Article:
CAN'T BEAT EM? JOIN EM!
Q: In interviews, employers let me know I'm qualified. Then two things generally happen. The employer either does the math and figures out that I'm 50-something or the sweet young thing sitting across from me realizes she'll have to supervise me and I know more than she does. You can't prove age discrimination.
A: Age discrimination is difficult to prove, but you can take steps to minimize it.
Keep from sticking out by interviewing in companies where other people over 50 work. They're everywhere.
Next, do an internal makeover (aka attitude shift). Think about "the sweet young thing" as a daughter, younger sister, cousin or next-door neighbor. You'll appear much warmer to her. You'll also be less likely to create distance between the two of you.
That will help convert your distance-creating attitude about knowing more (of course you do) into one of being able to help in certain ways. It will also remove some of the competition your barrier sets up.
Obviously, age discrimination is a real problem. Be smart about where you look and how you respond to others to make working together more possible.
Q: In my time qualifications mattered. I was a classical school graduate. This was a passport to a career. I applied for a teaching job and my uncle took initiative in his own a paternal way by calling for the results.
He decided I was not going to the Academy and declared on his own I was not accepting the offer. "And how am I going to find a job?" I asked him. When I couldn't, I took a secretarial course and became a secretary. I later earned a law degree and today I'm a published author.
A: Being motivated from within, as you were, provides the strongest foundation for a career. It's tempting to seek work relatives think you should seek — or avoid opportunities they want you to bypass — because they often project their values onto your situation.
The secret to finding joy in a career is knowing what you want and going after it. You were extremely young to act with such insight and maturity in the face of authority, particularly at a time when job-hunting wasn't a required skill. People absolutely must stick to their guns, even in the face of career adversity.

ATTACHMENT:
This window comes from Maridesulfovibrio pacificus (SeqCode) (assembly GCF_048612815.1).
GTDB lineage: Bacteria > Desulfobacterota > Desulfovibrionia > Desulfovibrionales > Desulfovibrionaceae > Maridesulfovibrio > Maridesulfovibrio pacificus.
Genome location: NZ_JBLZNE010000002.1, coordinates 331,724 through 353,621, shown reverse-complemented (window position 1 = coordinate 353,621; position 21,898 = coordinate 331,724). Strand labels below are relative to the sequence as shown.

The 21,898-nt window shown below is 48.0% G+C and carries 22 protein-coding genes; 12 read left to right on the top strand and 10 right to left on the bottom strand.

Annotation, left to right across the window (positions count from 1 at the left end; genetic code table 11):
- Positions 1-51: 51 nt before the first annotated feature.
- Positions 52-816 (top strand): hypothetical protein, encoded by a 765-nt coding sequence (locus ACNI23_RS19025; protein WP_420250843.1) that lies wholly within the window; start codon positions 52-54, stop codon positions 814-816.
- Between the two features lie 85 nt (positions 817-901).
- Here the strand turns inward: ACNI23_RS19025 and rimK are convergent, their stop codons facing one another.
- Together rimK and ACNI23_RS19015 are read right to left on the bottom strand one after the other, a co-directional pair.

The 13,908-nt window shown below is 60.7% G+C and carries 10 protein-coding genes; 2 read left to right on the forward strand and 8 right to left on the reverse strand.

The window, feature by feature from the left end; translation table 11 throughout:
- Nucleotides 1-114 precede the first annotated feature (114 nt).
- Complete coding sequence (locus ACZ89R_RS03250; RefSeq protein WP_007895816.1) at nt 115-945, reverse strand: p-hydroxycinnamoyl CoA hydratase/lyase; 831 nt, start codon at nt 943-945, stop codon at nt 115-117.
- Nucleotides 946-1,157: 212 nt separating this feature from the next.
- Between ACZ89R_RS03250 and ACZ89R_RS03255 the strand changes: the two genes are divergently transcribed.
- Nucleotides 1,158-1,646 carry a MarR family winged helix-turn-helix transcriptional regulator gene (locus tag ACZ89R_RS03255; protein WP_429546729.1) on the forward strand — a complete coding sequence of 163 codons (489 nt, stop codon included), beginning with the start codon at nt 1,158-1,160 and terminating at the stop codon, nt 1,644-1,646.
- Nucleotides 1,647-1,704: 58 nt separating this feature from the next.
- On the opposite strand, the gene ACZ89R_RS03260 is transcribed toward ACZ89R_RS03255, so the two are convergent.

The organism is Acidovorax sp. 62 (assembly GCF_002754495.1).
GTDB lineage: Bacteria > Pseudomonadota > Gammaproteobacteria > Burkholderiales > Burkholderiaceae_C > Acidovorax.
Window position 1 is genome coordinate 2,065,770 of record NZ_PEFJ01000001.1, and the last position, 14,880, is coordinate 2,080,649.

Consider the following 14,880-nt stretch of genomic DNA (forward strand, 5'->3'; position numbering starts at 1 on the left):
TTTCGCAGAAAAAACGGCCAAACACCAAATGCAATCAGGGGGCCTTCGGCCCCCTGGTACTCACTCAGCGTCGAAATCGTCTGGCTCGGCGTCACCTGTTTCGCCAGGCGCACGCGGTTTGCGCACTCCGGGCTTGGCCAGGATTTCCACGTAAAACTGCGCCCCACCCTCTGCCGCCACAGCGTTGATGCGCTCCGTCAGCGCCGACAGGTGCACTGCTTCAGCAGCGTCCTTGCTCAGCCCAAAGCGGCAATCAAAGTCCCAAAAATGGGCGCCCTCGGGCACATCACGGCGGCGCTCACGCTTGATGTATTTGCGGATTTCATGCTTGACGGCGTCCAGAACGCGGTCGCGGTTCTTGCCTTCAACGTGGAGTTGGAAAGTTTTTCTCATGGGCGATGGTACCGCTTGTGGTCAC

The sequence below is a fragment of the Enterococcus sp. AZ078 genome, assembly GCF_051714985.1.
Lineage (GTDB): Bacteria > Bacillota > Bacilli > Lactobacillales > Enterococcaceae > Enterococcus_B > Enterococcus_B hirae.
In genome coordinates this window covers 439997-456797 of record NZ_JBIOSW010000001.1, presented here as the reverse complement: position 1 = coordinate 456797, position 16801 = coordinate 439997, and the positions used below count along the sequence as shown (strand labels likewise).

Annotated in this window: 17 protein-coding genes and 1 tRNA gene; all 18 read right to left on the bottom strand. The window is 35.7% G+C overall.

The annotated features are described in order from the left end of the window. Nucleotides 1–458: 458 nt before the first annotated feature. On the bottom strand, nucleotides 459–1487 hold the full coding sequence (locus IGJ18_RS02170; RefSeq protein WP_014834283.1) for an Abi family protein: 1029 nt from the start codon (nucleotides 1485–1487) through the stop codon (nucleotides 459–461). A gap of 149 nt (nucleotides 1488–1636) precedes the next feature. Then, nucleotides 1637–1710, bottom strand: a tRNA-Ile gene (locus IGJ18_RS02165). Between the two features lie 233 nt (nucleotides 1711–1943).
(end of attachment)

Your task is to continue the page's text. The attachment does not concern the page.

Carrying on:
Lance Paterson (moonlightconsultancy.com), who's applied for jobs and hired people for them, says you can get hired and keep employers without allowing them to take advantage of you.
He talks about the candidate for a plum in the entertainment industry who didn't dress "smart-casual." Instead, Paterson says he arrived in "a crisp, custom pinstripe — (not) the best choice when your interviewer looks adorably like Abby from NCIS,' and her receptionist looks as if he rolled out of bed straight through a combine harvester. (Bonus tip: Try not to look openly shocked at anything a prospective boss is wearing)."
Even if a recruiter told you where and when to go, and gave you the names of contacts, spare yourself a heart attack. "Call the front desk, because finding out your destination's demolished and the temporary office is 20 minutes up the road" can trigger one, he explains.
If you're doing spec work, don't be a rug or a sucker who unloads valuable intellectual property information over an extended period of time. Paterson advises being wary of the "prospective employer who fails to hire and/or pay you because of everything from a venture capitalist's pet dying to losing a number of emails on his new iPad."
(Dr. Mildred Culp welcomes your questions at firstname.lastname@example.org. © 2012 Passage Media.)